BUDAPEST – Hungarian politics and LGBT+ rights: it seems to be contradictory. In recent years, Viktor Orban’s government has been portrayed as the defender of the European conservative & catholic identity. Their policies are focussed on the traditional nuclear family. Non-traditional families their life’s are made very difficult. Orban’s party – Fidesz – changed the definition of marriage in the constitution to a union between partners of the opposite sex in 2011.
Everyone who ever went on a city trip to Budapest must be confused about how this Western-looking city with its big alternative scene can be the capital of one of the most homo- and transphobic governments in the European Union.
Eastern Europe expert Rémy Bonny went to the Hungarian capital and had an interview with Katalin Cseh, one of the spitzenkandidaten for the European liberals and Momentum’s leader for the European elections of May 26. Dániel Turgonyi, leader of Momentum’s LGBT+ group also joined the interview.
Momentum is an exception in the Hungarian political landscape in regard to LGBT+ rights. It is the only political party who is in favour of unconditional LGBT+ equality: ‘same-sex marriage is a fundamental human right’.
‘The other left-wing or liberal parties see the LGBT+ community as a political risk. We are the only alternative to the conservative policies of Orban for the LGBT+ community’, according to Cseh.
‘The Social-Democrats (MSZP) only care about the LGBT+ community during Budapest Pride. The Greens (LMP) don’t even take part in Pride’, continues Turgonyi.
The center liberal party believes it is the task of the government to educate the society about LGBT+ equality. “Yes – the Hungarian society is conservative. But we can’t just exclude certain groups from society anno 2019. To build a progressive and modern society the government needs to undertake actions.”
The outcomes of recent opinion polls about LGBT+ equality are very mixed. A 2016 poll for ILGA-Europe stated that 64% of the Hungarians are in favour of equal rights for homosexual and heterosexual people. Another poll – by Pew Research Centre – revealed that only 27% of the Hungarian society is in favour of marriage equality.
Pew Research Centre’s research also showed that Hungary is doing much worse than neighbouring countries Austria(72%), Czech Republic (65%) and Slovakia(47%). Hungary is more or less on the same level as Poland(32%), Croatia(31%) and Romania(26%).
Cseh: ’We should not compare ourselves with countries that don’t make any progress. We should compare ourselves with countries like Ireland: once very conservative and religious – but still they were able to introduce same-sex marriage’.
Turgonyi explains the numbers by referring to the current political situation: “Since Viktor Orban is in power, we don’t see any progress in the views of the society in regard to LGBT+ rights. However, the Czechs and Slovaks have a very similar society and there we obviously see progress.‘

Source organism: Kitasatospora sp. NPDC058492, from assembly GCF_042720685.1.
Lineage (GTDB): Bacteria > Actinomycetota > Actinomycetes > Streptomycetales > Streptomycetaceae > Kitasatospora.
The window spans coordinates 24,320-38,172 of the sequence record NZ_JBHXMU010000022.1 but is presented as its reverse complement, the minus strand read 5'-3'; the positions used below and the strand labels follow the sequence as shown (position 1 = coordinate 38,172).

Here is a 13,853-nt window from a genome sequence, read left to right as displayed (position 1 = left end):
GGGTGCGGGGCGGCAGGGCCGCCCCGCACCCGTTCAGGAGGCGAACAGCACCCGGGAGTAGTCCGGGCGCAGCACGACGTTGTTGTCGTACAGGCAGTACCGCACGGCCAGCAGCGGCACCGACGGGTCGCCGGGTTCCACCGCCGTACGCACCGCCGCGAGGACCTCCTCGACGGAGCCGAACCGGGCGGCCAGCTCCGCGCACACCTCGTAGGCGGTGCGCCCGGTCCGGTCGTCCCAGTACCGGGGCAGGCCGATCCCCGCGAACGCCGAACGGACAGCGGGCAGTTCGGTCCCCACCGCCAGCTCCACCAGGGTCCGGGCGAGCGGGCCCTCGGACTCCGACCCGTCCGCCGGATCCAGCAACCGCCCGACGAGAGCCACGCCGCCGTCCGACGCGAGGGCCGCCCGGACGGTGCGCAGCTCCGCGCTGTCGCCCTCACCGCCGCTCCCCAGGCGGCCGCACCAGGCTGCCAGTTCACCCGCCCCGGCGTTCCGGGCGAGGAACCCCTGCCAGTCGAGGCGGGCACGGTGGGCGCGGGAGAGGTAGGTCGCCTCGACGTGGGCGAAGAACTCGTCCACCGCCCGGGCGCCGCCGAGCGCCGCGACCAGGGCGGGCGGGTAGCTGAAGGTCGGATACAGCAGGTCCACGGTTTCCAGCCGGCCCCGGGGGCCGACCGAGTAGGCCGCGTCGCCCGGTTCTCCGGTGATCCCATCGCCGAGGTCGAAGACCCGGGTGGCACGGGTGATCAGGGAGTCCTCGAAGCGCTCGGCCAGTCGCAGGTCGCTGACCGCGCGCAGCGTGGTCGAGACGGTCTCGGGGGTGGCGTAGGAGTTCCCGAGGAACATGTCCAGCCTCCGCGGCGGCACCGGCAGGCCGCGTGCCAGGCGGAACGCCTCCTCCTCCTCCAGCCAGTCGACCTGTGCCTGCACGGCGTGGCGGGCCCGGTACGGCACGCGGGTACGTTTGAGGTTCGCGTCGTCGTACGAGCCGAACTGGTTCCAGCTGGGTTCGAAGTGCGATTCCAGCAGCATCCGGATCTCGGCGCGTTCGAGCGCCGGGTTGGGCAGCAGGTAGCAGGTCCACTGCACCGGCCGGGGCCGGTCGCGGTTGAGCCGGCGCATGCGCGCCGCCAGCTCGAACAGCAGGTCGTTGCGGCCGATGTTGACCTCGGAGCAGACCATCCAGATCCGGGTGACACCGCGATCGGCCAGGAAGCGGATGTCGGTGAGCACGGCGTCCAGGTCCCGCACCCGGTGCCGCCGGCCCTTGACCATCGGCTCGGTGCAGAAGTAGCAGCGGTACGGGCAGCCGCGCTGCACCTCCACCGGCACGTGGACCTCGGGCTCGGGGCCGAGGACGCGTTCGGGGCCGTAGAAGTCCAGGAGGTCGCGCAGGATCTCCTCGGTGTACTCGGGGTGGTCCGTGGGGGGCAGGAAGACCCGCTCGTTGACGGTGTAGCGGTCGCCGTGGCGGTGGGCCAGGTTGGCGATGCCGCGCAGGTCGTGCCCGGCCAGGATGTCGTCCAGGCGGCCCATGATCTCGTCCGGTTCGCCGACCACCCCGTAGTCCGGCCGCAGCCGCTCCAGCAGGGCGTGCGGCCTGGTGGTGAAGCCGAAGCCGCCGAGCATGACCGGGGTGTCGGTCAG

New family policy
Recently, the Hungarian government made headlines of international tabloids with the announcement of their renewed family policy. The content wasn’t that shocking, but the campaign on the streets led to a hilarious situation. A ‘happy traditional couple’ was portrayed. However, for one of the billboards the Hungarian government bought a stock photo. And who was the couple? The couple who’s internationally well-known for the ‘Distracted Boyfriend’-memes.
But according to Cseh, there is something fundamentally wrong about this new policy. ‘It is anything but inclusive. Homosexual couples, but also heterosexual singles with children are being excluded. Only traditional and married families receive the advantages. It’s not a coincidence that they are also the main voters of Fidesz (the political party of Viktor Orban).’
The new family policy plan is a way to fight the demographic decline of the Hungarian society. The government sees that as one of the biggest challenges for the Central European country. Homosexual couples are being portrayed as one of the causes for this decline. A similar discourse is happening in Russia.
Besides a very extensive child allowance for heterosexual families, also just married straight couples get an allowance of 5000HUF (more or less €15) the first 24 months of their marriage. By doing this, the Hungarian administration wants to create favourable conditions to start a traditional family.
Recently, Orban announced an alliance with the Polish government to dominate the European election campaign.
‘If I get elected on May 26 as a Member of the European Parliament, I will fight against corruption within the EU. The Hungarian government uses tax money of all Europeans to establish a corrupt and autocratic regime. Therefore, I will argue to set up a real European Prosecutor’s Office. This has to protect the fundamental human rights which the European Union is based on.’, according to Cseh.
‘If it comes to LGBT+ rights, I believe that the biggest challenge still is a well-developed anti-discrimination legislation. If the EU wants to be a successful project, they have to move from being solely an economic and monetary union to a social and cultural union. Every EU citizen should have the right to a personal life – whatever his or her background. This means that marriages should be open to all sexes.’, Cseh concludes.
Recent opinion polls suggest that Cseh and her party Momentum do have a reasonable chance to get elected for the European Parliament. Nevertheless, there’s a huge difference between voters on the countryside and Budapest.
This article was previously published in Dutch by ZIZO.